Canadian manufacturing sales fell by a record amount in April, the first full month of physical distancing measures in the wake of COVID-19, but sales are expected to regain at least some ground in May as factories moved to resume production.
Statistics Canada said Monday that manufacturing sales fell 28.5 per cent to $36.4 billion in April, following a 9.8 per cent decline in March when the pandemic first began to take hold.
However, the agency said many manufacturers resumed production during the second week of May after full or partial shutdowns in April.
Economists on average had expected a decline of 20.0 per cent for April, according to financial markets data firm Refinitiv.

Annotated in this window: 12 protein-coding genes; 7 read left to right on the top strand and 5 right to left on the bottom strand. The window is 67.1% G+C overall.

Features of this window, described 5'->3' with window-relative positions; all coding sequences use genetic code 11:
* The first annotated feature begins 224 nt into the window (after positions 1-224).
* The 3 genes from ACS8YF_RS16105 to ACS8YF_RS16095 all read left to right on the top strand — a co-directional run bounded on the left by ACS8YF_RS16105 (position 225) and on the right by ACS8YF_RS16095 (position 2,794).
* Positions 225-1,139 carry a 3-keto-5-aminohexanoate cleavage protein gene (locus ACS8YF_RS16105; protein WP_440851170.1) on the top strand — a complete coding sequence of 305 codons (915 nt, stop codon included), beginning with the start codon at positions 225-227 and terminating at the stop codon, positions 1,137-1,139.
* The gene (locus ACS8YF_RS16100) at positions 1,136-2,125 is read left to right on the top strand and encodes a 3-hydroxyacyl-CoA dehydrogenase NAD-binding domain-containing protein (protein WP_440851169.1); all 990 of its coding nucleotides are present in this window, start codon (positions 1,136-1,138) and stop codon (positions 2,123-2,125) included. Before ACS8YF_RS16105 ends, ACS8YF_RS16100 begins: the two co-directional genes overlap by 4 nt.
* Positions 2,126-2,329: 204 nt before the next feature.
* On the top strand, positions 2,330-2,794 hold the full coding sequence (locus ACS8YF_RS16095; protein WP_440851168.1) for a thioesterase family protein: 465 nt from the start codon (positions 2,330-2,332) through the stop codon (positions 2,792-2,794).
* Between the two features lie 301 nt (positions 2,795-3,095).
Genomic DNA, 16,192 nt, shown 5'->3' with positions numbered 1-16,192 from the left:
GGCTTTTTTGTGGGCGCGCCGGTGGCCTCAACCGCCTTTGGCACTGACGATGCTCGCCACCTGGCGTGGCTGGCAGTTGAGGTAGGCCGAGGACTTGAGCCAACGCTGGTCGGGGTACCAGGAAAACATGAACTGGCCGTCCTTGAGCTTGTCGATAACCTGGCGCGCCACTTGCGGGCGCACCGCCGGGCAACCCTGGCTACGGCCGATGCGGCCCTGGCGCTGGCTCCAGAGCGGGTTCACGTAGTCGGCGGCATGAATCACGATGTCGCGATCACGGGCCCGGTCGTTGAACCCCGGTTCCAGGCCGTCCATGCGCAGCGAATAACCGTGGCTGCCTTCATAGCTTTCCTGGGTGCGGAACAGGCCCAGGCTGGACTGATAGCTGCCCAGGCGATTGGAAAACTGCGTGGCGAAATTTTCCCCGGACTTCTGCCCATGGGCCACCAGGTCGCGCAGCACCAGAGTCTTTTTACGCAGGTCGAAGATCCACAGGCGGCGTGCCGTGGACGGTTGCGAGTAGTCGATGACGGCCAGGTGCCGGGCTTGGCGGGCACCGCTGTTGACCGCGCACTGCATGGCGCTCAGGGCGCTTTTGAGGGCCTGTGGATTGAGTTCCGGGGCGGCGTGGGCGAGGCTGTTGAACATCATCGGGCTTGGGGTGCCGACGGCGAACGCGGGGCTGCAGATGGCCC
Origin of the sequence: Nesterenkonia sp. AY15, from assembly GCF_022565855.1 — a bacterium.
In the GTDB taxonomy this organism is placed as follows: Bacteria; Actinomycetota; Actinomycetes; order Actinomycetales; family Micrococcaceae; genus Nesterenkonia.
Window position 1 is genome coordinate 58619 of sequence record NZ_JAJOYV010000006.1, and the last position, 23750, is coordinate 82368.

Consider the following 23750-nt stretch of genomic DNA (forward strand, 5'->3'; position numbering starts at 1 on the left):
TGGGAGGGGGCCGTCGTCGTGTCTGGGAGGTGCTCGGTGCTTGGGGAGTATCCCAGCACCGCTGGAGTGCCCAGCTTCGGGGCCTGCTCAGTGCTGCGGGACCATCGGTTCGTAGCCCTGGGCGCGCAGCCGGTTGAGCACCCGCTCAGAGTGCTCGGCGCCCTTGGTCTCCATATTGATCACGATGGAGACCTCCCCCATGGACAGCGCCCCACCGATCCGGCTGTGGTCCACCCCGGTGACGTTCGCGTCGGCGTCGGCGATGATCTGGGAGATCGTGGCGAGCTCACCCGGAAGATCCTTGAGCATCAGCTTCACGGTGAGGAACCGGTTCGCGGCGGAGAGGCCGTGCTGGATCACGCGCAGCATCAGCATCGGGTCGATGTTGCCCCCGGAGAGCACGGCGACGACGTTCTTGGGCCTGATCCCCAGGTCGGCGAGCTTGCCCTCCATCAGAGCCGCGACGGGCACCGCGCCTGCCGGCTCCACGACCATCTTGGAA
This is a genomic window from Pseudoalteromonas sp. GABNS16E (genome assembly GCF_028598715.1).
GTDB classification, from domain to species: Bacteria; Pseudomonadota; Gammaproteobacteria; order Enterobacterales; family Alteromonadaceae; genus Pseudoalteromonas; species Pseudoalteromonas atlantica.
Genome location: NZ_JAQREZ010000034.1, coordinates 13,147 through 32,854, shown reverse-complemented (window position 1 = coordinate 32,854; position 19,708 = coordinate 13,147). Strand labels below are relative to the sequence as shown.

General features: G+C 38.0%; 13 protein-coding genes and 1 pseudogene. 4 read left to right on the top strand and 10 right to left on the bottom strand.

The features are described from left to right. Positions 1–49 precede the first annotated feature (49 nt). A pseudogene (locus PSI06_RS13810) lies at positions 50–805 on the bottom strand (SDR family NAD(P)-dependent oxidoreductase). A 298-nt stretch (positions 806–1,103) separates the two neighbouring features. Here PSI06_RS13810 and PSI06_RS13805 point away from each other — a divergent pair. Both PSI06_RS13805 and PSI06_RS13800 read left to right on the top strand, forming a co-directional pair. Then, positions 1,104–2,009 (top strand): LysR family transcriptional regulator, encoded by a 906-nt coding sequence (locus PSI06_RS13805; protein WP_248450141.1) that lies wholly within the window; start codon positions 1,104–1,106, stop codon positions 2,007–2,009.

RBC senior economist Josh Nye said April should prove the low point for Canadian manufacturing.
“Hours worked rose 11 per cent in May after a 24 per cent decline in April. But a swift rebound isn’t likely,” he wrote in a report.
“The latest manufacturing PMI indicated declines in output, new orders and employment were less severe in May than April, but still the second worst in the survey’s 10 year history. Many respondents were concerned that the pandemic would have a long-lasting impact on their operations.”
Statistics Canada said 85.2 per cent of firms in the manufacturing sector reported that they were impacted by COVID-19.
Sales were down in all 21 industries, led by the transportation equipment and petroleum and coal product industries.
Sales in the transportation equipment industry fell by 76.4 per cent to $1.9 billion in April, the largest drop on record, as Canadian vehicle assembly plants stopped operations, while the petroleum and coal product industry sales dropped by a record 46.4 per cent to $2.0 billion.
Manufacturing sales in volume terms fell by a record 26.0 per cent.
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